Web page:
Do not trust anyone. Assad is not responsible for the abominable chemical gas attacks in Ghouta in 2013 and in Idlib in 2017. War is an abomination. Bombs and missiles are an abomination. The US led coalition has ‘dropped’ more than 73,000 bombs and missiles on Iraq and Syria in the last three years. Gas attacks, any weapon intended to maim and kill are an abomination. But so too is lying and blaming, for a climate of hate leads to climates of death. The rushed 2013 UN Report on the Ghouta chemical gassing has been discredited though it remains centrepiece at the United Nations after an investigation of a few weeks, with a cobbling together of overnight reports by bloggers and biased ‘agencies’ – in effect copy and paste desktop ‘research’ stuff .
A former US Congressional staffer and current Massachusetts Institute of Technology research affiliate, Subrata Ghoshroy ripped into the integrity of the September 26, 2013 UN report on the Ghouta tragedy five weeks earlier, August 21.
A UN team visited Ghouta on August 27 and 29. Weeks later the UN released its report with a convulsion of conclusions. Sarin gas was used and it was argued that surface to surface rockets shot in the sarin to Ghouta, a suburb of eastern Damascus. It is believed that 1,429 died, including 426 children.
Ghoshroy examined the UN report and published his analysis as to the integrity of the UN report. “Prior to the publication of the UN report, two other significant reports were made public. One was reported in the New York Times and the other a report by Human Rights Watch… The UN report, which was issued sometime after these reports, repeated their conclusions.” These reports were not factual and were speculative opinion based write ups.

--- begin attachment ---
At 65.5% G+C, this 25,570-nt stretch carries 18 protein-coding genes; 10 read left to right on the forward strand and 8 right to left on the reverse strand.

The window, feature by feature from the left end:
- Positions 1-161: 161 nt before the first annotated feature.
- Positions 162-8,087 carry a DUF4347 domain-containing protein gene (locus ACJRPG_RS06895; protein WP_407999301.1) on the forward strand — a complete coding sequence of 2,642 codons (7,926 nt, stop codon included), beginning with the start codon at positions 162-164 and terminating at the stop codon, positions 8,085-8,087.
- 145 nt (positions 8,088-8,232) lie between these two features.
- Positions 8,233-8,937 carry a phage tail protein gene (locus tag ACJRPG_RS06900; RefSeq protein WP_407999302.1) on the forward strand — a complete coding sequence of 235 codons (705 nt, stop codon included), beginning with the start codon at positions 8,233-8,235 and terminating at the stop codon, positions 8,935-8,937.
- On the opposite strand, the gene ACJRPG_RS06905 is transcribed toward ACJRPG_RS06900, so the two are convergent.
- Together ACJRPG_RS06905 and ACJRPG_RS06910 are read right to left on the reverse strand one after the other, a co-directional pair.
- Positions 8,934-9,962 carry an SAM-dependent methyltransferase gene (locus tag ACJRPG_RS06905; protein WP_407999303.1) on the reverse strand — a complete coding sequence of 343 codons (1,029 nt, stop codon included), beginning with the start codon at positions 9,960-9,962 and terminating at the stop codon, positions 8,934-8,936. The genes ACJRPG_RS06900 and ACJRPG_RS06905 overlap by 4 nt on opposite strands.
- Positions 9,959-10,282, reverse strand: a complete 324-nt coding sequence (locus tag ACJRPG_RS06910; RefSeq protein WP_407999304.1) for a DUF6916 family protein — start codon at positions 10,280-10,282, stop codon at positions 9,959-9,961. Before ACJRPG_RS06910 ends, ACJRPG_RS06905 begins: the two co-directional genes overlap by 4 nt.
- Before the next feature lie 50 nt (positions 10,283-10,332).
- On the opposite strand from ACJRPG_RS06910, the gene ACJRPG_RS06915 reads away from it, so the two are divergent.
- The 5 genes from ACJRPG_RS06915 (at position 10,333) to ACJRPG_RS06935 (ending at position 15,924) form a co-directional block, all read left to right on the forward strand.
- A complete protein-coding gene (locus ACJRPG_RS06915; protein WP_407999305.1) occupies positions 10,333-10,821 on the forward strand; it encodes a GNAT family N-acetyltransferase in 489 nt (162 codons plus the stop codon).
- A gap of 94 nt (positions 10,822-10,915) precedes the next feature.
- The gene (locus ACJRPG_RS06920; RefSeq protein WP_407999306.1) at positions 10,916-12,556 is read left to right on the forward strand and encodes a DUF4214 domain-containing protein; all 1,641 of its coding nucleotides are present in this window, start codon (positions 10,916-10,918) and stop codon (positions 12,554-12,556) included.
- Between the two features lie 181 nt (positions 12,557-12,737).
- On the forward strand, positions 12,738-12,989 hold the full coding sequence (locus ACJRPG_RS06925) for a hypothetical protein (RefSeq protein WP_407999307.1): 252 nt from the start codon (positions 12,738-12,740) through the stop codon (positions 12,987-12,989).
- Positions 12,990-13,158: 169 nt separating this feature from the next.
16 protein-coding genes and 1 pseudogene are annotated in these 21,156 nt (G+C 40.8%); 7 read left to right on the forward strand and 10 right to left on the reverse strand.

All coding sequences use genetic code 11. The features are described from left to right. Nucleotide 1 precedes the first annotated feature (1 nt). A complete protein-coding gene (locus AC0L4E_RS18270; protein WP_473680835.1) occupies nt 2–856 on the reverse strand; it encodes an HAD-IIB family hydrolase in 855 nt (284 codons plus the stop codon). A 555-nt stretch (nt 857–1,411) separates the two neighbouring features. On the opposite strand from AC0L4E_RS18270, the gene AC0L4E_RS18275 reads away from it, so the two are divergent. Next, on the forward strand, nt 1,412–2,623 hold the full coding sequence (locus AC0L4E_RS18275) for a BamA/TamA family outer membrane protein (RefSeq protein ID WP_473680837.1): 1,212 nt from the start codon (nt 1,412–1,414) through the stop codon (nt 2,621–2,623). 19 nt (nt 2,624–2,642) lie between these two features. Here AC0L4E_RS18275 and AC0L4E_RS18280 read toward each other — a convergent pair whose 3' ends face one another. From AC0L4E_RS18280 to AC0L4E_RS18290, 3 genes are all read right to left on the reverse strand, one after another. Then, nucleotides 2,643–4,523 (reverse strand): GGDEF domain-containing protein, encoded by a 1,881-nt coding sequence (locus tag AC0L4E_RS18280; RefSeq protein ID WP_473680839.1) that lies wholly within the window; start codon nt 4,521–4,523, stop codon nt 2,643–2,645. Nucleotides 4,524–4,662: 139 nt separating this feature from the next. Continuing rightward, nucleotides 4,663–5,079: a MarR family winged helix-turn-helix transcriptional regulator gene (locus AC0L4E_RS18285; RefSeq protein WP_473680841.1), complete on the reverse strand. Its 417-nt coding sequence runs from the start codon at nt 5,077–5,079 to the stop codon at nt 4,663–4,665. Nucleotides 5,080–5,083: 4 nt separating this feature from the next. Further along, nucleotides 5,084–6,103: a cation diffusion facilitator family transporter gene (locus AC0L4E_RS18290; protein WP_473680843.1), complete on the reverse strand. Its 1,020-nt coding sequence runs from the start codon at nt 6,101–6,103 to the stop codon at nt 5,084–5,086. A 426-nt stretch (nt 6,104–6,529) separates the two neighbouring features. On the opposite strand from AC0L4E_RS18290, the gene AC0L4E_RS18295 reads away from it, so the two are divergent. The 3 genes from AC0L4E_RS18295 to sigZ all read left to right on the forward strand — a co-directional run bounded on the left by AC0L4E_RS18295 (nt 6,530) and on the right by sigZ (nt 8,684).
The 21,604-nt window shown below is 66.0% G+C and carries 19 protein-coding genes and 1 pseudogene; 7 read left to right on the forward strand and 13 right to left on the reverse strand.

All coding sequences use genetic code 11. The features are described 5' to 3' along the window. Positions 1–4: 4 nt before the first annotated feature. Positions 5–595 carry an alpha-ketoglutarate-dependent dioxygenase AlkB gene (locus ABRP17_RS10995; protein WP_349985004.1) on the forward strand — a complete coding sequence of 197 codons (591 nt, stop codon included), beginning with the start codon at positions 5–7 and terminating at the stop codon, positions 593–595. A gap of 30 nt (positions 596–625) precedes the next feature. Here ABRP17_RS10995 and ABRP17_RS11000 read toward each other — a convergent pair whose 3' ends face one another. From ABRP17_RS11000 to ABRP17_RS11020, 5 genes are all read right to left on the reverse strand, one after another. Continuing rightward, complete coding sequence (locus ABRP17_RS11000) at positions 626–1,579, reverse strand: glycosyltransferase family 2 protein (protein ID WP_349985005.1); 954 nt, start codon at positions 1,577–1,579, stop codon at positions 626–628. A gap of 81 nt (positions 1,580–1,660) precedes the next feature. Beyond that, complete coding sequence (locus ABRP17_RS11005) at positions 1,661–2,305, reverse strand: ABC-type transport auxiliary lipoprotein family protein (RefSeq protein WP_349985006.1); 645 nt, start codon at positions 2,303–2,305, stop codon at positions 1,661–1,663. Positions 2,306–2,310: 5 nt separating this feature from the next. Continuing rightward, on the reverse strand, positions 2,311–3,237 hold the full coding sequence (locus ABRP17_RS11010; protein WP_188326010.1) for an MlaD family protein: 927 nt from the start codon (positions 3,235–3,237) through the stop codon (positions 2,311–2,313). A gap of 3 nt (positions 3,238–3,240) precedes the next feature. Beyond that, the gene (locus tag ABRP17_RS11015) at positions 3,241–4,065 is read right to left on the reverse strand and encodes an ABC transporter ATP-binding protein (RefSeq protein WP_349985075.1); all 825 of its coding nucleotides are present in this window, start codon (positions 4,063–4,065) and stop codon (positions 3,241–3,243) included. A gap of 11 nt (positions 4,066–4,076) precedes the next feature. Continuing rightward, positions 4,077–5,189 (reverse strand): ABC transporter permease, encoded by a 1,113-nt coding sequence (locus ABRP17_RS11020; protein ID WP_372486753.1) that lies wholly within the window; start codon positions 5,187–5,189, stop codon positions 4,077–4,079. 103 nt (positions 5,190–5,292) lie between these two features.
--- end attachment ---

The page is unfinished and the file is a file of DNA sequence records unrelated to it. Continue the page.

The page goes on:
Ghoshroy argues that the UN report scuttled serious investigation and took up an agreement of the conceptually based speculative conclusions from the hastily produced and published recent reports. According to Ghoshroy, the New York Times piece “took centre stage in the UN report.”
Social media went into overdrive – particularly after the YouTube video uploads – on August 21, 2013 of the attack on residents of Ghouta. Ghoshroy writes, “As reports were coming in, the US, French, and the British governments were starting to claim that there was a massacre. The most stunning of these claims was an assertion by John Kerry, the US Secretary of State that 1,429 people died apparently from nerve gas inhalation of which 426 were children.”
“Noam Chomsky remarked during a lecture at MIT on September 10, 2013 that it reminded him of similarly precise body counts that the Pentagon used to issue after encounters with the Viet Cong. They were largely made up, he said.”
Ghoshroy believed that at the time of the Ghouta attacks it was impossible to raise “an impertinent question in the midst of the media onslaught accompanied by commentary from ‘independent’ experts.” He wrote of the ‘experts’ that “several of them were veterans of the UN inspection team before the invasion of Iraq.” I disagree on this point with Ghoshroy and that we must challenge potential untruths at all times, in particular when they first alleged.